☁️ AWS

Updated at 2016-02-22 20:44

S3 is an object storage service by Amazon where an object is data + metadata

You can store unlimited amount of data to S3. But you can have up to 100 buckets. Bucket identifies must be globally unique so it's good to prefix your buckets with your company name or your personal nickname.

Maximum S3 key length is 1024 UTF-8 characters. Just something to keep in mind. Key is essentially the "path" and the "filename".

S3 provides eventual consistency. If you upload a file and it succeeds, the file is safe. But downloading the just updated file might still return the old version for a second.

S3 files are backed up automatically by AWS. If a file is uploaded to S3, you don't need to create backups for it, it is safe.

Ensure even distribution for better performance. Use random characters or reversed timestamps at the start of all keys. Start of the key specifies in which partition is the object stored in. Storing too many objects into the same partition will limit I/O performance. Three first characters are the most important ones.

# bad I/O performance

# good I/O performance

# the last two can be queried with [0-f][0-f][0-f]/logs/ regex

Utilize CloudFront. Use CloudFront content delivery service if you have a lot of GETs. Reduces download time.

Utilize Glazier. Use Glacier archiving service if data is rarely read. For example, move backups from S3 to Glacier after 30 days. Reduces operational costs.

You can make S3 automatically send objects to Glacier with lifecycle rules.

S3 > Select bucket > Properties > Lifecycle > Add rule
Choose does the rule apply to the whole bucket, a specific folder or file.
Choose Archive Only and how many days to wait before sending to Glacier.
If you select 0 days, file will be archived in 24 hours.

Consider using pre-signed URLs for user S3 uploads. You can allow users to upload straight to S3 with pre-signed urls.

S3 file access is controlled 3 ways:

  • IAM policies
  • S3 bucket policies
  • S3 access control lists (ACL)

Final authorization is the union of IAM policy, S3 bucket policy and S3 ACL. Decisions default to deny and any explicit deny trumps allow. In other words, if no method specifies deny and one or more specifies allow, the request will be allowed; or if one method specifies deny and two specifies allow, the request will be denied.

IAM policies should be used if possible. They are the easiest ones to manage and shared between multiple users using IAM infrastructure. But they are not good controlling public read access.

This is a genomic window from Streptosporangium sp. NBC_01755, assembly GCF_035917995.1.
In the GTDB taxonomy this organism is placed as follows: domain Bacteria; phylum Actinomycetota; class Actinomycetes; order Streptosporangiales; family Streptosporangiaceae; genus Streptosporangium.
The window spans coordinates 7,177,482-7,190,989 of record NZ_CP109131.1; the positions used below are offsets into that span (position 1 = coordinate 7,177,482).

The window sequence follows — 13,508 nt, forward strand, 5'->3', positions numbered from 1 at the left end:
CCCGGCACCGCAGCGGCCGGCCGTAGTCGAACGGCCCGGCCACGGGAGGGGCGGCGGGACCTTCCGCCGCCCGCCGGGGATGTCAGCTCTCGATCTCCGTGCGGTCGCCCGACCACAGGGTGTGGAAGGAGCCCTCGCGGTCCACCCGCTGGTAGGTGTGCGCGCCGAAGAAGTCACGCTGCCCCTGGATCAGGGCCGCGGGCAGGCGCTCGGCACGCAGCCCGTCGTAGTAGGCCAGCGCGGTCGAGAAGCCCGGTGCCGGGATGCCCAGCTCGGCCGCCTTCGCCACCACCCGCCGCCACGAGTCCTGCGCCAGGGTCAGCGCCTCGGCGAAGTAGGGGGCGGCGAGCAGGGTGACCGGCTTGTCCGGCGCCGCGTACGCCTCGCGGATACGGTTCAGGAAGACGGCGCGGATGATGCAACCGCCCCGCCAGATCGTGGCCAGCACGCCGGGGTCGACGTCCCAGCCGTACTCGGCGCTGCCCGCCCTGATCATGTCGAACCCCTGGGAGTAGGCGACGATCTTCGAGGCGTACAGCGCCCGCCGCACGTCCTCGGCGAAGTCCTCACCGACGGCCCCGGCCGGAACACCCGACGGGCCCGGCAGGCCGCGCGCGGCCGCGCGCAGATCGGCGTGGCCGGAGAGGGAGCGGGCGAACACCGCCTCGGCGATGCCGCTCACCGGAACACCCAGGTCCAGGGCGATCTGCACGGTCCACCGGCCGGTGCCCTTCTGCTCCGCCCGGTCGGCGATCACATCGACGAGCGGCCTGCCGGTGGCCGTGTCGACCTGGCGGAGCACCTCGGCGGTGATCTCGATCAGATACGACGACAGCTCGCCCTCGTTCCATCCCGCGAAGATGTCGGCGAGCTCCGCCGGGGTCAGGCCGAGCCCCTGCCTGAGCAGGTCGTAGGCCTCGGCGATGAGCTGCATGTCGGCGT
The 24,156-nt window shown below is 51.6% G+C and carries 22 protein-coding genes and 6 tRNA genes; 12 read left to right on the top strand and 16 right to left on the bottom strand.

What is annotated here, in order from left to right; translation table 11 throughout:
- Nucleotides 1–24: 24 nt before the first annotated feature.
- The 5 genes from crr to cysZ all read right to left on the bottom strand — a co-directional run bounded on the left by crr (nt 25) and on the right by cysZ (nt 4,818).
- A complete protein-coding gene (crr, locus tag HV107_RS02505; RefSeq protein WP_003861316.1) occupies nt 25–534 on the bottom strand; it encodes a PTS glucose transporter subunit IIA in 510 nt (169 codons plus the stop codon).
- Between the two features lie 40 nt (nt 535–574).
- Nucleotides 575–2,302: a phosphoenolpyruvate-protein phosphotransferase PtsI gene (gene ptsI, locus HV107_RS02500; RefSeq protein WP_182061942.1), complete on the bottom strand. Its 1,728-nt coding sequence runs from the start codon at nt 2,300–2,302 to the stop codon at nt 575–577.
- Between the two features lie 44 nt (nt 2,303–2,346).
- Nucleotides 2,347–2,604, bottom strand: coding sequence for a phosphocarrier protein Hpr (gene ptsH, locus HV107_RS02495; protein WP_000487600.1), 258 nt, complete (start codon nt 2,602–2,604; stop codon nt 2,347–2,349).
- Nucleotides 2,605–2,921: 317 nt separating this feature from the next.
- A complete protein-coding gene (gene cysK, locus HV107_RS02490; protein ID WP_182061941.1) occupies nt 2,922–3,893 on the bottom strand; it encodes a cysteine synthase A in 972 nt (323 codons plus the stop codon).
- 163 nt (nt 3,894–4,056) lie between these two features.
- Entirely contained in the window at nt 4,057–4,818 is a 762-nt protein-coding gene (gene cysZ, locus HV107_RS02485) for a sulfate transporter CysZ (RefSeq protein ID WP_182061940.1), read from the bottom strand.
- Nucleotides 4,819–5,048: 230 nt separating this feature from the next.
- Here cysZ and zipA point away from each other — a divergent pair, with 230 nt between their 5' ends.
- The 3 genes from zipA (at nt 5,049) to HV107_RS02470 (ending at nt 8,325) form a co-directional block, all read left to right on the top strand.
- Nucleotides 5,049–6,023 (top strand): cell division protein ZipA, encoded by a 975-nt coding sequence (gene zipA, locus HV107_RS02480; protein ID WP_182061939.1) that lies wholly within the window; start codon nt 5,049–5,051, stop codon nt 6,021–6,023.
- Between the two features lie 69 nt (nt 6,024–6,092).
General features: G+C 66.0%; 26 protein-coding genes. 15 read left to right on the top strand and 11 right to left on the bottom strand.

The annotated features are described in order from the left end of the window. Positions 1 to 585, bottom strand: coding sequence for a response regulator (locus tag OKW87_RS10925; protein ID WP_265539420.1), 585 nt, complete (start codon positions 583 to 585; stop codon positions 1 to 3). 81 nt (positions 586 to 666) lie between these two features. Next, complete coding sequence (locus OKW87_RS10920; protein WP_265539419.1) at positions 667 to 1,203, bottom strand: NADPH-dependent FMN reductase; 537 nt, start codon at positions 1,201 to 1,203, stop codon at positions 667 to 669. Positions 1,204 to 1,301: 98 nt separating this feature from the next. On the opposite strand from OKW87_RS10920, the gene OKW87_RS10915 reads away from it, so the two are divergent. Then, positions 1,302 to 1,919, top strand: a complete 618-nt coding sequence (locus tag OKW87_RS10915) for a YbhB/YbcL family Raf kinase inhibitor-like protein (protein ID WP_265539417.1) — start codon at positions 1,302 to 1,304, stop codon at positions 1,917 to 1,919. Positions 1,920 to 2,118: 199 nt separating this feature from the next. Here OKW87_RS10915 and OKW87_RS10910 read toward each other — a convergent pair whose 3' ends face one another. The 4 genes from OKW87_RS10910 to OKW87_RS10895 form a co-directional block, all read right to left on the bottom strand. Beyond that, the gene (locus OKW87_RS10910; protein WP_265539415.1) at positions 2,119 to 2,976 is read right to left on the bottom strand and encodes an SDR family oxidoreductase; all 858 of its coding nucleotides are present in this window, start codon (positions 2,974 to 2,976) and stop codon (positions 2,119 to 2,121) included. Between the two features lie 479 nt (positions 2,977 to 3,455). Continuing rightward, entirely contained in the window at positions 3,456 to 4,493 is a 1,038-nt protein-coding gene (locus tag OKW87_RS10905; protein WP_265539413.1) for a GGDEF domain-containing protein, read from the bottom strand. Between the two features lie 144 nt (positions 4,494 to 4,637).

S3 bucket policies allow conditional access.

  • Only serve the file if the request originated from a certain domain (referer).
  • Allow uploads made from another specific AWS account.
  • Grant access to CloudFront Origin Identity.

S3 ACLs allow entity level access control. Each bucket and object can have its own ACL. Owner of the entity always has the full access. For some reason, ACLs are dubbed as "Permissions" on the web interface.

private             = no one but the owner can access (default)
public-read         = AllUsers group can read
public-read-write   = AllUsers group can read and write (avoid using)
authenticated-read  = AuthenticatedUsers (any AWS Account) group can read
log-delivery-write  = LogDelivery group can write and read the ACL
aws-exec-read       = EC2 gets read access, used for AMI bundles

Bucket policy example:

      "Principal": "*",
aws s3api put-bucket-policy \
    --bucket your-bucket \
    --policy file://path/to/policy.json
# or by web interface

S3 can be used to host a static website. S3 also provides a few extensions to just serving static files:

  • You can define custom index and error documents.
  • You can define redirects.
  • You can set a custom domain.

S3 can be hosted on a custom domain configured on Route 53.

  • CNAME must match the bucket name e.g.
  • Must be a subdomain, not the root like

Writing to S3 can be faster than writing to AWS EC2's Block storage. Depends on your use-case, worth trying it out.


  • Amazon Dev Day Casual Connect, San Francisco, 10th of August, 2015
  • AWS in Action, Michael Wittig and Andreas Wittig